By Jeffry Gardner
Albuquerque Tribune Columnist
October 15, 2005
When U.S. District Court Judge Alvin Hellerstein recently sided with the American Civil Liberties Union, he sentenced tens, possibly hundreds, more American troops to their deaths in Iraq, Afghanistan and other wonderful bastions of religious tolerance around the globe.
Hellerstein did this by seeing fit to release nearly 90 more photos and four videotapes taken, presumably, by American guards at the Abu Ghraib prison near Baghdad.
And this makes us a better nation - how?
Now someone in the studio audience is scrambling to his or her computer to dash off a red-hot note chock full of convoluted ideas about why these photos and tapes must be released.
Save yourself the bother. I'm sure Molly Ivins, Maureen Dowd, former Enron adviser Paul Krugman or some other deep-thinking, compassionate-progressive columnist is out there right now championing the ACLU's and Hellerstein's "courage." That's the word they'll use - trust me.
But this past summer, Newsweek wrote a completely irresponsible story that alleged abuse at Guantanamo involving the Koran. The anti-American riots that followed were well-documented. Attacks on Americans rose, violence escalated in Iraq and Afghanistan, as well as in Pakistan, Syria and Saudi Arabia. Troops undoubtedly lost their lives as a result of Newsweek's desire to do more than cover the news. I would argue that Newsweek sought to create it.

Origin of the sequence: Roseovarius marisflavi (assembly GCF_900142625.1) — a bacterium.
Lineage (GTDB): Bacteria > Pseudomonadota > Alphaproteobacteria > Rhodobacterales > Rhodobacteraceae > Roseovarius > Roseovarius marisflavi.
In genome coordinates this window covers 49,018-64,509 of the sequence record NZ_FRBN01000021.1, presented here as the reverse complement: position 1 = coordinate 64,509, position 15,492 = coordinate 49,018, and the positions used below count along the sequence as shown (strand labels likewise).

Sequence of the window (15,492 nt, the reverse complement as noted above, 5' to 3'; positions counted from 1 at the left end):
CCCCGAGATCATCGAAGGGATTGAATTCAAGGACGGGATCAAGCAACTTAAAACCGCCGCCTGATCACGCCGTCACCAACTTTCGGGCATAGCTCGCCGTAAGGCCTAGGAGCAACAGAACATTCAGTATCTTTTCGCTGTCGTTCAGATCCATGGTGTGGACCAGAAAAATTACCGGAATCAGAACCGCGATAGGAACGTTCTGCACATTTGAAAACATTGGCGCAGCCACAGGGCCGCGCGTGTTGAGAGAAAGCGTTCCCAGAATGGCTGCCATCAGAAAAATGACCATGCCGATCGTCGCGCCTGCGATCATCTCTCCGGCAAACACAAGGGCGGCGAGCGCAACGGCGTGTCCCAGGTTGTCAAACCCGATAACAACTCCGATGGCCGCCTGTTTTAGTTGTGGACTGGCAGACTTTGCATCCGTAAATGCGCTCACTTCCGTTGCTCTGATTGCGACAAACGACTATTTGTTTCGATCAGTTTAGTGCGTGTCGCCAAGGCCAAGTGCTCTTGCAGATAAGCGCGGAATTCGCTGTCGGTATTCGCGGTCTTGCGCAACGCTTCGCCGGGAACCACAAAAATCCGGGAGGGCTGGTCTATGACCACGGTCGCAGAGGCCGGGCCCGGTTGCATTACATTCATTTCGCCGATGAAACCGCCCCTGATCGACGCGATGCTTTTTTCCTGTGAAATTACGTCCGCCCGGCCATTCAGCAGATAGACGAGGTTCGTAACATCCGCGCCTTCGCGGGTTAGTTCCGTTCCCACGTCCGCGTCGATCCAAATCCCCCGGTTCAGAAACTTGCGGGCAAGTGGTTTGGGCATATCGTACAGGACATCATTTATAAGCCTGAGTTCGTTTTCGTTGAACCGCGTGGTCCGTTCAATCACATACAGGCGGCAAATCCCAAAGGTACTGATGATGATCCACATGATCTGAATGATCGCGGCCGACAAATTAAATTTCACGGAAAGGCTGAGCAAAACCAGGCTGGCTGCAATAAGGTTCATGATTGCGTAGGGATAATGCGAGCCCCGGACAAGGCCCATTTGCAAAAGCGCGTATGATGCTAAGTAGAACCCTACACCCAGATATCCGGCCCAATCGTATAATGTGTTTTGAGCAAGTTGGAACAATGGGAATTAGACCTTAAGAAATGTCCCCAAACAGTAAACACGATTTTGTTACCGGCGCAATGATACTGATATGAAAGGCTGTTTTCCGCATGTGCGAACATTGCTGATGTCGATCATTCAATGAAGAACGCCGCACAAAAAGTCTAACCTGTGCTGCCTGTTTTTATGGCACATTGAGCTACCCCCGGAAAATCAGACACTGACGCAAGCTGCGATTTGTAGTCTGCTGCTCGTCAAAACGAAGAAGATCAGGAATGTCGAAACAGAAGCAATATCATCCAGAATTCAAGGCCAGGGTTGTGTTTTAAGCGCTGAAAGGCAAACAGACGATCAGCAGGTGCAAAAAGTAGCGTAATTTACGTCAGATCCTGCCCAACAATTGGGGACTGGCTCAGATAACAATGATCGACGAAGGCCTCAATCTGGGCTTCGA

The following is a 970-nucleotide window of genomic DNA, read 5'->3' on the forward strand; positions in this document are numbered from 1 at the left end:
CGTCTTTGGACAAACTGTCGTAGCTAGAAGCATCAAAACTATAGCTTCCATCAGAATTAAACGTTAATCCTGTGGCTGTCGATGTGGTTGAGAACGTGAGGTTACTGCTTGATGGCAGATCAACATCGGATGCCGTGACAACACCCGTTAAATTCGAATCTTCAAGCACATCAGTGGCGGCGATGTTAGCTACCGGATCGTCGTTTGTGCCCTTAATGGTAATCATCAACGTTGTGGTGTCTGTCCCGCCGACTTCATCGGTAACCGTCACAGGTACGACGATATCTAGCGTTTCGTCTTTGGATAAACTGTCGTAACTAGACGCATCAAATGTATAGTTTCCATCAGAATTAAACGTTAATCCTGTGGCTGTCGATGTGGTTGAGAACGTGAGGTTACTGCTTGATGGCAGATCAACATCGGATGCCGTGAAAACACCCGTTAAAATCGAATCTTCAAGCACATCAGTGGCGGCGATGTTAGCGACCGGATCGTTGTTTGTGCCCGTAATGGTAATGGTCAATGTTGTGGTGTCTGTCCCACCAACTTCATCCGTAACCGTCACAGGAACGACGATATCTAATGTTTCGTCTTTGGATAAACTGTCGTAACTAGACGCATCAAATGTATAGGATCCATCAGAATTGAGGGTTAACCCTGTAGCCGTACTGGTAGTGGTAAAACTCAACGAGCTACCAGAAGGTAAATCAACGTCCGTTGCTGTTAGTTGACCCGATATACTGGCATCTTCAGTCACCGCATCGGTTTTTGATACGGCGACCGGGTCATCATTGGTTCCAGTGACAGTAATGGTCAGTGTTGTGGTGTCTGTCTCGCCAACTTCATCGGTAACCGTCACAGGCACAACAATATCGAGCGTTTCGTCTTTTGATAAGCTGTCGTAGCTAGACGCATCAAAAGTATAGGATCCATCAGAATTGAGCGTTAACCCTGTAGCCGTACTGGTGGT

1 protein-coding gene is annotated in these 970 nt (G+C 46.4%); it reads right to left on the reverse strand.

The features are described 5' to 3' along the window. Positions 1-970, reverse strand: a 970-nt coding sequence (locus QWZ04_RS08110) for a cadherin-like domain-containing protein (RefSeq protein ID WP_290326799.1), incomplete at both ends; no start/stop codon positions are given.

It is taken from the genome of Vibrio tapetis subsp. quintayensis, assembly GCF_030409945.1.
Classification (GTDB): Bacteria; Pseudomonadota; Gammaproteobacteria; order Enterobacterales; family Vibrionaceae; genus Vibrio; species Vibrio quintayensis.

We know that serious trouble brewed in Abu Ghraib. Courts-martial have been or are being held, in some cases, while higher-ranking officers' careers were rightly ended in disgrace.
But the troops on the line are the ones who suffered the most then and will suffer the most now if new images are released. Joint Chiefs Chairman Richard Meyer told the court that, among other things, the images will become recruiting posters for al-Qaida and other murderous groups of that ilk.
Hellerstein said he "respected" Meyer's concerns, but his role wasn't to "defer to our worst fears but to interpret and apply the law." Somehow judgment and common sense aren't applicable in the case of the Freedom of Information Act.
Ultimately, the ACLU is behind this, defending again the indefensible: It's more important for us to know what went on at Abu Ghraib than it is to protect our young men and women and, perhaps, ourselves.
The ACLU has become a master of disguise - cloaking its refried-Marxist agenda behind the handful of civil rights it chooses to defend. If the opportunity presents itself to subvert a constitutional underpinning or further unravel the moral fibers that hold our society slightly at bay from our basest debaucheries, the ACLU seizes it.
In this particular case, could anything hurt the nation more than reopening old wounds that will serve to rally our enemies - dare we say aid and comfort them? - with images of actions we've taken steps to correct?
The government will rightly appeal Hellerstein's decision. Let's hope common sense prevails. Too many American lives are in the balance.